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Renewables propel power and utilities M&A to eight-year high

Ernst & Young –

  • 2017 saw a 57% year-on-year rise in renewables deal value to US$42.8b globally
  • Renewable energy deal value went up 71% in the US compared with 2016
  • Investors continue to look to yield investments for long-term stable returns

Global power and utilities transactions reached an eight-year peak in both value (US$200.2b) and volume (516 deals) in 2017, according to the EY report Power transactions and trends: 2017 review and 2018 outlook.

Transmission and distribution (T&D) together with integrated assets accounted for US$100.3b (50.1%) of total deal value in 2017, as buyers continued to favor long-term stable returns amid low interest rates and excess capital. However, a 10% overall increase in deal volume was largely driven by a 28% rise in renewables deals, to the value of US$42.8b. Investment in renewables increased 1.5x in 2017, with most value attributed to European deals (US$15.1b).

Last year also saw a resurgence in mergers and acquisitions (M&A) involving independent power producers (IPP), particularly in Europe and the US, where IPP deals more than doubled in value – from US$15.2b to US$33b year-on-year. In addition, over the last two years, new energy-focused start-ups raised US$746m of funding (series A and B), of which US$253m was focused on energy services.

Matt Rennie, EY Global Power & Utilities Transactions Leader, says:

“2017 was a formative year in power and utilities transactional activity. Investments in the conventional energy sector were dominated by the changing generation mix, as renewable energy continued to account for an increasing proportion of the system, and low interest rates again drove yield capital toward regulated networks. We also saw the new energy market continue to grow in both scale and importance. As technology companies increasingly become a mainstream contingent within the electricity system, we expect them to focus on arbitraging network peaks and to focus on the long-term needs of a decentralized future energy market.”

Renewables top the growth agenda in the Americas.

In the Americas, deal value reached US$102.2b – surpassing US$100b for the first time in eight years – with the US recording the highest level of investment globally (US$87.9b). Networks represented US$29.4b of total Americas deal value, while US$28.4b was attributable to integrated assets, US$24b to generation and US$14.2b to renewables. Renewable energy M&A in the Americas grew 28% in volume and 71% in value year-on-year.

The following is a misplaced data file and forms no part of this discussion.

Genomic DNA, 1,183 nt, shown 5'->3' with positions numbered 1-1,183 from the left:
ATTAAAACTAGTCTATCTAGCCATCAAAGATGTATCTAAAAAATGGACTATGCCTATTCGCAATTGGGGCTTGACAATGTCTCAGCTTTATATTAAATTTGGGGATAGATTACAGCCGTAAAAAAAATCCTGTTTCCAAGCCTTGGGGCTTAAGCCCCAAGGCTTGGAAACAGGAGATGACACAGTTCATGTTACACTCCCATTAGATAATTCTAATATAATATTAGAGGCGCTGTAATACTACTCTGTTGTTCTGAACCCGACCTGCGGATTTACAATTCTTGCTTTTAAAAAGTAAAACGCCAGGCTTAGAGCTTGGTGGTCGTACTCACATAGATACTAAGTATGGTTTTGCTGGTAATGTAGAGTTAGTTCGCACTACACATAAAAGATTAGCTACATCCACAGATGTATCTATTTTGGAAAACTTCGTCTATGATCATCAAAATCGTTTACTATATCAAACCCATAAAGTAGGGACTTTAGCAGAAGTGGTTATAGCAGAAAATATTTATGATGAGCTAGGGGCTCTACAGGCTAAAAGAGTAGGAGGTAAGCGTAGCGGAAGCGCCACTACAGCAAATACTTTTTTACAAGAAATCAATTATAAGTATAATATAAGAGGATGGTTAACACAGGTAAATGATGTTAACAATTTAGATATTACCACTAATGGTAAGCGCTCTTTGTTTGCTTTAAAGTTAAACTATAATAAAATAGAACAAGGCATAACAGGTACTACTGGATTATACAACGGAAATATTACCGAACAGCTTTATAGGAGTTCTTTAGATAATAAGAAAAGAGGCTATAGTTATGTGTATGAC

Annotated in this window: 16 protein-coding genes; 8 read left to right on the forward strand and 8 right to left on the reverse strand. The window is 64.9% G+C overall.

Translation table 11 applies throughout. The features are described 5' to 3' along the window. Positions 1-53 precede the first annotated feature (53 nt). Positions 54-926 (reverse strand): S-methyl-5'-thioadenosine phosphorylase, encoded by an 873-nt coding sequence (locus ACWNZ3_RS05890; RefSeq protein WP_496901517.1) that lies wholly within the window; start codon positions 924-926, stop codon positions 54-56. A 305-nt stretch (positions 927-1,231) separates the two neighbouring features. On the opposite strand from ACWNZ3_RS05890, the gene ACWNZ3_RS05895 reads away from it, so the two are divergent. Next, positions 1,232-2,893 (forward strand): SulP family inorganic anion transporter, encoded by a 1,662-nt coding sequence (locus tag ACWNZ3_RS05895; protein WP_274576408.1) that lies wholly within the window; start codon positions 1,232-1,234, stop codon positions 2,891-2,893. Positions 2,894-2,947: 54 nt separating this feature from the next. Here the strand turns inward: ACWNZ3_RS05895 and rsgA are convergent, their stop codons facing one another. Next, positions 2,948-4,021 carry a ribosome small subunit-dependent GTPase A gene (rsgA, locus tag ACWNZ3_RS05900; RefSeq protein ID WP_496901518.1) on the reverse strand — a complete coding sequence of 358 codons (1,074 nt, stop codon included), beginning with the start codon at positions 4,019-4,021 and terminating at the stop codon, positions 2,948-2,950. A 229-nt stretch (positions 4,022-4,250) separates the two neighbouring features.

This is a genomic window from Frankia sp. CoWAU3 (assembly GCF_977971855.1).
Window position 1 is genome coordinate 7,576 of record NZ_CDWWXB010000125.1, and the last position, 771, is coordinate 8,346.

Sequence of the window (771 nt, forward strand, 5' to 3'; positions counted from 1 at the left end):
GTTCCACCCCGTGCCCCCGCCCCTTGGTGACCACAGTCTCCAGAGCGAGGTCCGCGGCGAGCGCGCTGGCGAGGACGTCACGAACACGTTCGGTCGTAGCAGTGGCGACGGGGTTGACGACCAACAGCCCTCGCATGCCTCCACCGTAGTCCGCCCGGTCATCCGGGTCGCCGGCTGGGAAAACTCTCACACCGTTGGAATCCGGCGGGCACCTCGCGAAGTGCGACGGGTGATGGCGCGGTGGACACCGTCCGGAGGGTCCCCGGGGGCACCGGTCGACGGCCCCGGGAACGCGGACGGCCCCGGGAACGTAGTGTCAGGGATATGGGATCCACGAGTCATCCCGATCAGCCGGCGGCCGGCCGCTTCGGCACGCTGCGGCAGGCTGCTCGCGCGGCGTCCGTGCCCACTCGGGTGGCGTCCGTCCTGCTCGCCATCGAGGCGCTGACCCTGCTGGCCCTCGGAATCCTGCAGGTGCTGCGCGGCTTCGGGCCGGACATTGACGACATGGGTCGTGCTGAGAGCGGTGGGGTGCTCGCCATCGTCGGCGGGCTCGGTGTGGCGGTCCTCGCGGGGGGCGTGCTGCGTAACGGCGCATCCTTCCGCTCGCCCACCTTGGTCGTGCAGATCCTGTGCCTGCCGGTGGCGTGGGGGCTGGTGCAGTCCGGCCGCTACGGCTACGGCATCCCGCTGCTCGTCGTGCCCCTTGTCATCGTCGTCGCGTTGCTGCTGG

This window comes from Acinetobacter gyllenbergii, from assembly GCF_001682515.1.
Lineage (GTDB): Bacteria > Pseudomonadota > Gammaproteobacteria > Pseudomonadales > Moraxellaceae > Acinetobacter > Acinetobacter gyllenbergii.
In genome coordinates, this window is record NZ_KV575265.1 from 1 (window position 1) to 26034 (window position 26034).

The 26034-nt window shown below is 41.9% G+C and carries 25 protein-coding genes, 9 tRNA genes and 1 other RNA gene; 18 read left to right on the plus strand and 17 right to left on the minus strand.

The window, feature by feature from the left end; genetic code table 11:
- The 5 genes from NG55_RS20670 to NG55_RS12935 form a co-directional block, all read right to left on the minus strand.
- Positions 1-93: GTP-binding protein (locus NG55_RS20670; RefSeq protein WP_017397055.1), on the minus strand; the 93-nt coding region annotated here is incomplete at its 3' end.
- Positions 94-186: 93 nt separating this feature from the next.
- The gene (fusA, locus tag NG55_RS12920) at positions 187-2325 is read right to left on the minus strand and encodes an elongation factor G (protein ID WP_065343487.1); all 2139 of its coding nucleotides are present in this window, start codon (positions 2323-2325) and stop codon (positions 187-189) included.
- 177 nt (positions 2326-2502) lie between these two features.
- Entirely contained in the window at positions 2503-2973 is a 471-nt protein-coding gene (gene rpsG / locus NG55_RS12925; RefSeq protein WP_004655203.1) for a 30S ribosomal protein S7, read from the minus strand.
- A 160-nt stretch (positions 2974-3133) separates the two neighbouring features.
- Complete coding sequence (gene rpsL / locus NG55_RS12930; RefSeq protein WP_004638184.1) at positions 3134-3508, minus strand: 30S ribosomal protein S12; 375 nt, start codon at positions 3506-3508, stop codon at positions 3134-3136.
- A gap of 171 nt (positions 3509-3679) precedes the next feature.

Rennie says: “In the Americas, 2017 was marked by three investment themes: network assets continued to be highly attractive to investors seeking yield in a low interest rate environment; renewable energy investment activity remained strong, driven in part by ongoing support at state level; and investments in energy technology start-ups continued to gain prominence – particularly on the west coast of the US.”

T&D and renewables boost sluggish deal activity in Europe

European deal value was similar to 2016 levels, at US$50.3b, recording an 11% increase in volume to 213 deals. Renewables contributed 30% of total deal value, with networks accounting for 27%, and generation 26%.

Rennie says: “Low pool prices, flat electricity demand and ongoing impairments meant 2017 was another challenging year for M&A in Europe. However, some of Europe’s largest integrated utilities moved to transform their investment strategy and business models. We anticipate moderate economic growth in 2018, particularly as investment in renewable assets continues and new energy becomes increasingly mainstream within the electricity system.”

Asia-Pacific policies drive the trend toward renewables

Asia-Pacific was the only region to record moderate growth in 2017. Total deal value reached US$46.7b, a 14% increase on 2016, reflecting growth across all segments except conventional generation. Renewables deal value grew 72% year-on-year to US$13.5b, amid favorable policies across the region.

Rennie says: “We expect to see a greater focus on reliability in coming years as the generation mix shifts toward renewables in Asia-Pacific. This could see higher levels of investment in peak and frequency support, spanning more flexible convention generation and greater involvement from storage technologies. Network valuations will climax as interest rates increase and new counterparties emerge. And as new entrants and incumbents are drawn to the benefits of scale and digital platforms, we expect to see consolidation in retail in the region.”

Compliments of Ernst & Young – a member of the EACC in New York